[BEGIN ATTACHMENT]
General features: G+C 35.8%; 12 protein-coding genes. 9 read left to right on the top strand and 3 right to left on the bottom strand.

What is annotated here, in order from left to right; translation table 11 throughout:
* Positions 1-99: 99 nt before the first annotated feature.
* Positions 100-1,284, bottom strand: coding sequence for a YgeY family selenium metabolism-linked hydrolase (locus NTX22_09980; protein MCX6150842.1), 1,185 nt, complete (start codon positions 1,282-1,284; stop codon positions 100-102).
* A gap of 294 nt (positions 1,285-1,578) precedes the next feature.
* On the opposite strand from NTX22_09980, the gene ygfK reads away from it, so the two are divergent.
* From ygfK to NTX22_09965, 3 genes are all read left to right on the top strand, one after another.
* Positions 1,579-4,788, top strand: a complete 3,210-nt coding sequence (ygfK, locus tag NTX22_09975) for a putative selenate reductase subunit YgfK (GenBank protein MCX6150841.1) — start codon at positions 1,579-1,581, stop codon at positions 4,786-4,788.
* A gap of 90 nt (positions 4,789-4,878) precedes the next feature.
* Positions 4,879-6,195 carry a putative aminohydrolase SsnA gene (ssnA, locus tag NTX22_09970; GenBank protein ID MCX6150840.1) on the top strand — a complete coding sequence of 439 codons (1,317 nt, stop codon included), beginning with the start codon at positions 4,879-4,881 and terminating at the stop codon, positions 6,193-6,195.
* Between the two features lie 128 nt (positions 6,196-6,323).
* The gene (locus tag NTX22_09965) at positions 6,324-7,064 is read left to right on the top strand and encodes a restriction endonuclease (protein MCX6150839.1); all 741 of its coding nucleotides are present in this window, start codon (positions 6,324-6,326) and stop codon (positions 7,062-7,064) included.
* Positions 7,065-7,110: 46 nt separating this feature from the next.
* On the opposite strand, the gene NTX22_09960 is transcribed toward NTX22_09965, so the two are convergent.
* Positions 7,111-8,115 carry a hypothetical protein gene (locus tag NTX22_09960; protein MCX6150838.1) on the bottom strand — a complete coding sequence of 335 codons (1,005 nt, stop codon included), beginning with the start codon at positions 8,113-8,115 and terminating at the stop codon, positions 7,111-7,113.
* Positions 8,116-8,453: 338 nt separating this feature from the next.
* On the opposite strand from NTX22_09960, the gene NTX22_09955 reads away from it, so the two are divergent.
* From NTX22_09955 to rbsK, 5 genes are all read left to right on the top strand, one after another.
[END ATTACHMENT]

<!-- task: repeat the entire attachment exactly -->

General features: G+C 35.8%; 12 protein-coding genes. 9 read left to right on the top strand and 3 right to left on the bottom strand.

What is annotated here, in order from left to right; translation table 11 throughout:
* Positions 1-99: 99 nt before the first annotated feature.
* Positions 100-1,284, bottom strand: coding sequence for a YgeY family selenium metabolism-linked hydrolase (locus NTX22_09980; protein MCX6150842.1), 1,185 nt, complete (start codon positions 1,282-1,284; stop codon positions 100-102).
* A gap of 294 nt (positions 1,285-1,578) precedes the next feature.
* On the opposite strand from NTX22_09980, the gene ygfK reads away from it, so the two are divergent.
* From ygfK to NTX22_09965, 3 genes are all read left to right on the top strand, one after another.
* Positions 1,579-4,788, top strand: a complete 3,210-nt coding sequence (ygfK, locus tag NTX22_09975) for a putative selenate reductase subunit YgfK (GenBank protein MCX6150841.1) — start codon at positions 1,579-1,581, stop codon at positions 4,786-4,788.
* A gap of 90 nt (positions 4,789-4,878) precedes the next feature.
* Positions 4,879-6,195 carry a putative aminohydrolase SsnA gene (ssnA, locus tag NTX22_09970; GenBank protein ID MCX6150840.1) on the top strand — a complete coding sequence of 439 codons (1,317 nt, stop codon included), beginning with the start codon at positions 4,879-4,881 and terminating at the stop codon, positions 6,193-6,195.
* Between the two features lie 128 nt (positions 6,196-6,323).
* The gene (locus tag NTX22_09965) at positions 6,324-7,064 is read left to right on the top strand and encodes a restriction endonuclease (protein MCX6150839.1); all 741 of its coding nucleotides are present in this window, start codon (positions 6,324-6,326) and stop codon (positions 7,062-7,064) included.
* Positions 7,065-7,110: 46 nt separating this feature from the next.
* On the opposite strand, the gene NTX22_09960 is transcribed toward NTX22_09965, so the two are convergent.
* Positions 7,111-8,115 carry a hypothetical protein gene (locus tag NTX22_09960; protein MCX6150838.1) on the bottom strand — a complete coding sequence of 335 codons (1,005 nt, stop codon included), beginning with the start codon at positions 8,113-8,115 and terminating at the stop codon, positions 7,111-7,113.
* Positions 8,116-8,453: 338 nt separating this feature from the next.
* On the opposite strand from NTX22_09960, the gene NTX22_09955 reads away from it, so the two are divergent.
* From NTX22_09955 to rbsK, 5 genes are all read left to right on the top strand, one after another.